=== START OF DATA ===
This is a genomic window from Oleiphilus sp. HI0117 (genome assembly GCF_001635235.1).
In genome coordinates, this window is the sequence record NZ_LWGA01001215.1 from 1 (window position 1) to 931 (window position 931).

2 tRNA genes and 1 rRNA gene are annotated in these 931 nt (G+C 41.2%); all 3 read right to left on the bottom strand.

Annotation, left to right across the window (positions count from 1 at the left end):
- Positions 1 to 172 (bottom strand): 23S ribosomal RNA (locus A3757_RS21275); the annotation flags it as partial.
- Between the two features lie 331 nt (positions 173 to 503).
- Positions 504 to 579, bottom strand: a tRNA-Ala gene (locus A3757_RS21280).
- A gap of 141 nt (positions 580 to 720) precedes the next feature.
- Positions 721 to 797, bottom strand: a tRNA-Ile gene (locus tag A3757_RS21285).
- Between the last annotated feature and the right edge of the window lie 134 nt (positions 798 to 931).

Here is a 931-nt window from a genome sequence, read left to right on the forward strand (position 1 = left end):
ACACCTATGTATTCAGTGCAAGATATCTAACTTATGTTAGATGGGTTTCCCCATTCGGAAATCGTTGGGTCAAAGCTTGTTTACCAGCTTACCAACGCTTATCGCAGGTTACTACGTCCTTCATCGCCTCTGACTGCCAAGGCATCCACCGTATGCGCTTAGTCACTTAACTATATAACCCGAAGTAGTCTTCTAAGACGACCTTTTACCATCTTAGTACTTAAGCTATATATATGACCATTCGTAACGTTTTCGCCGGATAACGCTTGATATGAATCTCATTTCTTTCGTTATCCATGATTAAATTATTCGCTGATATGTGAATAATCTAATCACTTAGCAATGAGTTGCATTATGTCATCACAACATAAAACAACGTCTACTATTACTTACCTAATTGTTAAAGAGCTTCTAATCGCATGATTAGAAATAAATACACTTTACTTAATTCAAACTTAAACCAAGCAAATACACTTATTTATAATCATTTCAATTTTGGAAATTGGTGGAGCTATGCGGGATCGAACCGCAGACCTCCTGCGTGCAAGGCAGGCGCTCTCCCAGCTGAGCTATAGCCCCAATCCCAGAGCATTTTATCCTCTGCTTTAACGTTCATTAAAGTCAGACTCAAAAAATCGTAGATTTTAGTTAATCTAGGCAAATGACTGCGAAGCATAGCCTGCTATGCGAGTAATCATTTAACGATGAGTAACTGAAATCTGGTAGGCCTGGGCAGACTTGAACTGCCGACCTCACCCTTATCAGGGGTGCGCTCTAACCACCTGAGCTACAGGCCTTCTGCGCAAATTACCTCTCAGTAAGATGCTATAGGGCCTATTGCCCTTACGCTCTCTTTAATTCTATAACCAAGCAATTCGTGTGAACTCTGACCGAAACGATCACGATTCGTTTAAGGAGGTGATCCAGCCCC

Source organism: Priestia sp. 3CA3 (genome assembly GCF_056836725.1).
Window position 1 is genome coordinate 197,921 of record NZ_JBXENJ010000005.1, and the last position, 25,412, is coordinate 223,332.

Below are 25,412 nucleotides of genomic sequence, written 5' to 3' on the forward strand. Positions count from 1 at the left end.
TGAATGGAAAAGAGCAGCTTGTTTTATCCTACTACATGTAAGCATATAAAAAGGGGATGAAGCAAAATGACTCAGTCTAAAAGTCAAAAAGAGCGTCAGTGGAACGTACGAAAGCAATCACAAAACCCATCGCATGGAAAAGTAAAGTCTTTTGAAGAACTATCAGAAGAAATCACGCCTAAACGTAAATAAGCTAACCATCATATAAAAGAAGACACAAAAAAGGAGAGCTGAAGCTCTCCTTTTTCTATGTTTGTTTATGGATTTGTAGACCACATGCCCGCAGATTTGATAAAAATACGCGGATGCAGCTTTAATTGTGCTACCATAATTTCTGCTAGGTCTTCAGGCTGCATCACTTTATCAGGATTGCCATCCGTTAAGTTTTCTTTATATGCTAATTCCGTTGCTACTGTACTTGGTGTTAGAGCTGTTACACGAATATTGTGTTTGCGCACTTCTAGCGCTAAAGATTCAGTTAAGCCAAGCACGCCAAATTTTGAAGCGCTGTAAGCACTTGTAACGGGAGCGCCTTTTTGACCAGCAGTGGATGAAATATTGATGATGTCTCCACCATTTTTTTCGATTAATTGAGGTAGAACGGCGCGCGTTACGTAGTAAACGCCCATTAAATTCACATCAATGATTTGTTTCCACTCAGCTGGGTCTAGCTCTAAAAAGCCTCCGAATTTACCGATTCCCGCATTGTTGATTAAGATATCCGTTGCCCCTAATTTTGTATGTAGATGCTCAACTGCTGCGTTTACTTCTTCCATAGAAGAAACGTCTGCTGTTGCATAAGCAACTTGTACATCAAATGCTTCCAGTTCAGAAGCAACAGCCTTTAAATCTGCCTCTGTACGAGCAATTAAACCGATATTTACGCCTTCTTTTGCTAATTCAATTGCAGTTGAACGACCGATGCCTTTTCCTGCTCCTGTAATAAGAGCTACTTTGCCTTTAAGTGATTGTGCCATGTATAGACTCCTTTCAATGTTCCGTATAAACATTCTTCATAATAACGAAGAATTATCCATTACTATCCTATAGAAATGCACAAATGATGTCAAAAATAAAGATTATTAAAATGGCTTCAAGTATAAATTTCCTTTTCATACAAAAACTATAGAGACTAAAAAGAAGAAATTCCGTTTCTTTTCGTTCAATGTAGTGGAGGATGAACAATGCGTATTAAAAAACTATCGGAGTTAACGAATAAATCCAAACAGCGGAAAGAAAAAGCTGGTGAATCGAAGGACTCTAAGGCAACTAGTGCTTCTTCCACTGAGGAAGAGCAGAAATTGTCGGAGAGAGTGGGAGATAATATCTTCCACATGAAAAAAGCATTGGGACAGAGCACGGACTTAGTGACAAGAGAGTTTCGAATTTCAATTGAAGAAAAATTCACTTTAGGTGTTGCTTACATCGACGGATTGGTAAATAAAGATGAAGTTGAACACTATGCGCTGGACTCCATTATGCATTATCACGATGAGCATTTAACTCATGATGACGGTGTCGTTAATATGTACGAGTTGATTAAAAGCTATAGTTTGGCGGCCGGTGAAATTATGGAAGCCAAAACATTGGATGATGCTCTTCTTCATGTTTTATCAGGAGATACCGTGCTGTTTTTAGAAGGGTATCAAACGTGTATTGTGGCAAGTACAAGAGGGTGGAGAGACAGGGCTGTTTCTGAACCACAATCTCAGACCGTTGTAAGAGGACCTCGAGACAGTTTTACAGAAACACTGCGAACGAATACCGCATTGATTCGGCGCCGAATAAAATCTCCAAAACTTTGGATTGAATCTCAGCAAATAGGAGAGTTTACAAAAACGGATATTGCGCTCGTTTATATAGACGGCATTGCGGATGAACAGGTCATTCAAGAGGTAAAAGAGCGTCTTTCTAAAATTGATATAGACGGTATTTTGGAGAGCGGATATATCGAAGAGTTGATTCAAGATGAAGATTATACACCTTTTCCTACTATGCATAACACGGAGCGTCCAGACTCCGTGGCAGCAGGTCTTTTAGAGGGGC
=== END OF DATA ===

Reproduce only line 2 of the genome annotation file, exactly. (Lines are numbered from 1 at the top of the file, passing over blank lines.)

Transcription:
In genome coordinates, this window is the sequence record NZ_LWGA01001215.1 from 1 (window position 1) to 931 (window position 931).